" In this universe the night was falling; the shadows were lengthening towards an east that would not know another dawn. But elsewhere the stars were still young and the light of morning lingered; and along the path he once had followed, Man would one day go again"

Arthur C. Clarke Against the Fall of Night

Sunday, April 19, 2020

Robots and us

My wife recently subscribed to the Disney Channel (this is not an ad). We had planned to do this in the fall, mainly to see The Mandalorian. Since we are staying home, we decided to get it now. We have enjoyed Bedknobs and BroomsticksMickey Thru the Mirror, Frozen one and two, we liked two best. Both Wreck-It Ralphs, we liked one best. We watched James Mason in Journey to the Center of the Earth. and 20,000 Leagues Under the Sea. It was interesting that Mason's crazed killer Nemo is more sympathetic than his incredibly pompous and entitled professor. Friday, we watched The Mandalorian episode two, Cosmos episode two, the domestication of dogs and one of my favourite movies, Wall.E. When the scene comes on where Wall.E is fussily rearranging his many tchotchkes I turned to my wife and said that is me. This lineup made me think of robots, a subject I had been discussing with Doug during a Skype call earlier this week. Our discussion focused on the science fiction trope of humanoid robots and how, when commercial robots appeared, they were programable arms for welding and painting in factories, not Asimov's R. Daneel Olivaw or Simak's Richard Daniel. The Mandalorian reminded me that it was in the Star Wars universe that I became accustomed to robots in all sizes and shapes, even if some seem impractical or unnecessary. So I went to the shelves and looked for robots. I avoided scary robots, choosing instead depictions of robots who seem not only humanoid in shape but in character. Just like my hero Wall.E.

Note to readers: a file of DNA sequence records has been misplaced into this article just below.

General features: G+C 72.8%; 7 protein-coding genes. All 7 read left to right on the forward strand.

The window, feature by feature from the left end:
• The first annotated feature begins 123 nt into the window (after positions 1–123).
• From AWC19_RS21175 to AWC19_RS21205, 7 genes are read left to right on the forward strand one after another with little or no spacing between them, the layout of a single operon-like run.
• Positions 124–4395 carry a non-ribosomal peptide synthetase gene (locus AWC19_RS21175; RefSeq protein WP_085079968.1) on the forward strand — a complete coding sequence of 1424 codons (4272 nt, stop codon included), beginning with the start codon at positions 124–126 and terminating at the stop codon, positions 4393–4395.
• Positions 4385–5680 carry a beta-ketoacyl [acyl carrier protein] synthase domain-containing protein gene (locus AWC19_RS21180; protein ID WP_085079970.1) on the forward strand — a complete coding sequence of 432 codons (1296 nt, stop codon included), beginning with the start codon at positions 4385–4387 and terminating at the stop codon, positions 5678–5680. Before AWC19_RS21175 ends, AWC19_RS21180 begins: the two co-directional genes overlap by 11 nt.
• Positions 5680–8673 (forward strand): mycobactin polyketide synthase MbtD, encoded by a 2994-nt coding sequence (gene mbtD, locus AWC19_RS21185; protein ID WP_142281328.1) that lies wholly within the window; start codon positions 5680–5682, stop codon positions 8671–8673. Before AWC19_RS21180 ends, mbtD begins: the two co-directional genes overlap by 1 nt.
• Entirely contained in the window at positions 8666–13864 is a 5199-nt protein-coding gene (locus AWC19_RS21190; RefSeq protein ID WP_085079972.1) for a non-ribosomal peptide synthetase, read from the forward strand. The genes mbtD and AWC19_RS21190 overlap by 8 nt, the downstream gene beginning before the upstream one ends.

Robots like roses just like me, 
actually the gardener in Project Pope is not at all nice.

They have dogs, 

and their taste in literature seem similar to mine. 

In art they might prefer the Bob Ross school, but that is fine. 

Their childhood pursuits seem somewhat familiar. 

Sometimes they get their own back,

and on occasion they must confront reminders of their own mortality. 
Stay well, stay safe.


Most are by the incomparable Mel Hunter for more on Mel see The Lonely Robot post at Ralph E. Vaughan's wonderful blog Book Scribbles.

Project Pope cover by Rowena Morrill

"Aesop" cover by Alejandro

Adam Link (t) may be by Jack Gaughan  (b) Jack Gaughan

If, October 1957 is also by Mel Hunter

Astounding, October 1955 cover by Emesh

1 comment:

  1. This comment has been removed by a blog administrator.